TV Bingeing Works For Slow Shows

Alan Sepinwall talks about Amazon’s new show Mozart in the Jungle and the benefits of binging:

But plenty of series improve greatly when watched in rapid succession, whether they were made with this new model in mind or not. In some cases, like “The Wire,” it’s incredibly useful to see a lot of episodes in a row just to figure out who the hell everybody is and what they’re doing. In other cases, like “Parks and Recreation” or Amazon’s new “Mozart in the Jungle,” the binge is helpful because it allows the viewer to zip through early growing pains and get to the good stuff before they lose interest.

This is an interesting point to be made. There have been so many shows over the years that have lost viewers because of slow starts. The aforementioned Parks and Recreation is one of the more well-known examples, but Sepinwall’s point about The Wire makes tons of sense. Boardwalk Empire and Game of Thrones are even better more recent examples. Shows with lots of characters or story lines that take weeks off are much easier to follow without weeks in between episodes.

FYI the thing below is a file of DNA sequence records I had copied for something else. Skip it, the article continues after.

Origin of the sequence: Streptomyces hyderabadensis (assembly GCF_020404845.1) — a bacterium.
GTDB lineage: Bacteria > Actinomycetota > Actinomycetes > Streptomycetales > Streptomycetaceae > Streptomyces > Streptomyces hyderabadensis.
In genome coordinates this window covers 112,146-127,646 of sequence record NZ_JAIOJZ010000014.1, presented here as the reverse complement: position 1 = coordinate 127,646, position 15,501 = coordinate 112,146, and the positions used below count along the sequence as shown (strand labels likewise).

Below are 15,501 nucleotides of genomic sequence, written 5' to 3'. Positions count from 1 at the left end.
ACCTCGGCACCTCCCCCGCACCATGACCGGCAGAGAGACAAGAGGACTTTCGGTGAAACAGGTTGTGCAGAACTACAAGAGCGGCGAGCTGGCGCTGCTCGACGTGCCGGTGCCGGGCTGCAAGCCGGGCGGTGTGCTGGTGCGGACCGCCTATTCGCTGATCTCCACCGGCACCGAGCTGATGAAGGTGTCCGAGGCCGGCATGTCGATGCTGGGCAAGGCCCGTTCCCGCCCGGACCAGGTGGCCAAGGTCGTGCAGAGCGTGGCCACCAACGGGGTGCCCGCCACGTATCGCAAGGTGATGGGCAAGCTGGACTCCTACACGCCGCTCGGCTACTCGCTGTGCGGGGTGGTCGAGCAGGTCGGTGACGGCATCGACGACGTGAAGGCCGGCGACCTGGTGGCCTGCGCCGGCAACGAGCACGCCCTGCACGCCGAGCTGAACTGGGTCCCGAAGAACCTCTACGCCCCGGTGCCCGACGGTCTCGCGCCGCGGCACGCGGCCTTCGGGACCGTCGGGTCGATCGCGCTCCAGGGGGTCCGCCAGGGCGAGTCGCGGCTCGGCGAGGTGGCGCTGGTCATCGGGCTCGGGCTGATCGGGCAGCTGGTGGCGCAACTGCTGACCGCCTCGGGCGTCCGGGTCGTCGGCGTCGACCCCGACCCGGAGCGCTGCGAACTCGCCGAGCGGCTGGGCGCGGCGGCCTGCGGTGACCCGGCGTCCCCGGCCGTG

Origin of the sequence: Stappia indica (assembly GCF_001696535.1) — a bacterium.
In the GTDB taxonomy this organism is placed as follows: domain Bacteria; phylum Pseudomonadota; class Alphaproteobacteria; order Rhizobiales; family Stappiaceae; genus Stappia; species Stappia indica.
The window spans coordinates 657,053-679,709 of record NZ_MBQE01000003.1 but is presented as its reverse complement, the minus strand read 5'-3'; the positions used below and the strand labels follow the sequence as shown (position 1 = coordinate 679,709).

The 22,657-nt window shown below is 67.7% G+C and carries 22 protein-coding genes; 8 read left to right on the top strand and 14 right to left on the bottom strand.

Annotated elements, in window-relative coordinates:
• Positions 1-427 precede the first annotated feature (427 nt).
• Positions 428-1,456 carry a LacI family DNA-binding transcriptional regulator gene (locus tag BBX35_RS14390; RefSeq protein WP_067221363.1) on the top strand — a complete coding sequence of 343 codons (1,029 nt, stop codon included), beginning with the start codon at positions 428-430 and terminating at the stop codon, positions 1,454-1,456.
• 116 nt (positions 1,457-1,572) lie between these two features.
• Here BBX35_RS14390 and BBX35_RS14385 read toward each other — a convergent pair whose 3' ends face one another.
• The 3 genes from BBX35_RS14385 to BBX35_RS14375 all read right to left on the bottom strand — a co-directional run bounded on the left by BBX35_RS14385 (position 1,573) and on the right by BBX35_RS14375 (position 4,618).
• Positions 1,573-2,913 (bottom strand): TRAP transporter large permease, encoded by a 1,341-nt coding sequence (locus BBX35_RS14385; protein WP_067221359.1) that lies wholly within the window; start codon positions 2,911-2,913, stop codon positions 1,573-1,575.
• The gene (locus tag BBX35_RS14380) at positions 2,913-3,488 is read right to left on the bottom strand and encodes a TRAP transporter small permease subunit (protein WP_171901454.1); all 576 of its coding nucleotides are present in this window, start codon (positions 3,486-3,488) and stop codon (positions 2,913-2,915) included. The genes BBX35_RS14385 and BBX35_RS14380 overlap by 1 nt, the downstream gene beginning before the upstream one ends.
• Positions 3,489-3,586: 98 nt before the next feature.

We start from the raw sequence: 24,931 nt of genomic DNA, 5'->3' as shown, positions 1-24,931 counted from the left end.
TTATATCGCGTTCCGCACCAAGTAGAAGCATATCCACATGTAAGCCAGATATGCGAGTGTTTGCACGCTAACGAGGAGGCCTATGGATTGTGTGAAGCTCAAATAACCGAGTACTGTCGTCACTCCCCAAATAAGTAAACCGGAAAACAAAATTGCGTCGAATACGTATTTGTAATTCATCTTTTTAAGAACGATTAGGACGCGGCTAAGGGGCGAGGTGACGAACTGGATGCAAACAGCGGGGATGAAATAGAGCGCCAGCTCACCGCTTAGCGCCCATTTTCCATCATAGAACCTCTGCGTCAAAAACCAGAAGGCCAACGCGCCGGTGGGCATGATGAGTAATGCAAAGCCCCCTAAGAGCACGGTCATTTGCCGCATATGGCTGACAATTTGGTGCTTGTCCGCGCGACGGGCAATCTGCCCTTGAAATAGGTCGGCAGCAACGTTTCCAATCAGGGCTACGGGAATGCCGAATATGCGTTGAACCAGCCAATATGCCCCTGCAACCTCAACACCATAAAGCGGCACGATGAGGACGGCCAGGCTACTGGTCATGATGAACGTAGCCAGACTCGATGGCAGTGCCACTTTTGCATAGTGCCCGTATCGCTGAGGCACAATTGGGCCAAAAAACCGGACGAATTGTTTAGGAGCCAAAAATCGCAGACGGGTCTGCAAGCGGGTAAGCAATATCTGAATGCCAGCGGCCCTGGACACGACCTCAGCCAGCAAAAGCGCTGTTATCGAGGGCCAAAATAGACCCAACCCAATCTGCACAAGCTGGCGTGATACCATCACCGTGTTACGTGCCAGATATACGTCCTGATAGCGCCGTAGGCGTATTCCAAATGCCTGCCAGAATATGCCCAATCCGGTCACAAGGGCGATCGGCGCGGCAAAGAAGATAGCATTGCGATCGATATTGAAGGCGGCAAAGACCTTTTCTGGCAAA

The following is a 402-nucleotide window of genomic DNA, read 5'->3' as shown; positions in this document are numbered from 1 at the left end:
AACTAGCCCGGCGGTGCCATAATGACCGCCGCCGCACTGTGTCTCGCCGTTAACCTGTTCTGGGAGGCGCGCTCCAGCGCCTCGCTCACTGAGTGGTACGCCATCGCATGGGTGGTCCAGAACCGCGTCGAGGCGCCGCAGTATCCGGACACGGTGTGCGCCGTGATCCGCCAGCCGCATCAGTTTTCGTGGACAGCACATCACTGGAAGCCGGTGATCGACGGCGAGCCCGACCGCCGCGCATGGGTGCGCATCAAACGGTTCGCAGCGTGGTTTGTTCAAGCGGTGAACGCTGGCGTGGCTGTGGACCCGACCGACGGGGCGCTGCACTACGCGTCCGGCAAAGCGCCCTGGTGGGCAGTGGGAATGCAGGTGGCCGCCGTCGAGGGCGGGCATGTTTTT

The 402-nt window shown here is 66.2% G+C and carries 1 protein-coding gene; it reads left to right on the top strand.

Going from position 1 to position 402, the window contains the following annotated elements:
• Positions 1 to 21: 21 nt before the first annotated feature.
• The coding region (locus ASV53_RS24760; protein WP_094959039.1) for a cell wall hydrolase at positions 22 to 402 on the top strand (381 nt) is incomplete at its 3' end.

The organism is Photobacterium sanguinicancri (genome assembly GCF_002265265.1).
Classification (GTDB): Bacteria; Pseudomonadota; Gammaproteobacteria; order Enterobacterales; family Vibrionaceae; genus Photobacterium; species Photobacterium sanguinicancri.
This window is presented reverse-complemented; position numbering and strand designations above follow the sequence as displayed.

It even begs the question if Netflix’s House of Cards would have been as successful without the ability to be viewed all at once. The second season was pretty rough, and got a little ridiculous as time wore on. If it had been viewed, reviewed and recapped weekly it might have been compared more to Homeland, which is a struggle to watch one episode at a time because the lows are so low. When consumed all at once though the highs are more enjoyable and the lows are less noticeable.

As the model shifts more and more towards frequent TV bingeing and original shows from places like Amazon and Netflix this will become more relevant. The networks that release all of the episodes at once will actually benefit from this mindset as more people just get going on a show and see it through because they can at will rather than having to wait until weeks later. It would be interesting to see some data on this. Does Netflix or Amazon see more consistent ratings across episodes for the first season of a show compared to something like CBS or NBC? Netflix and Amazon don’t pull shows “mid-season” but that is obviously a result of them releasing all the episodes at once.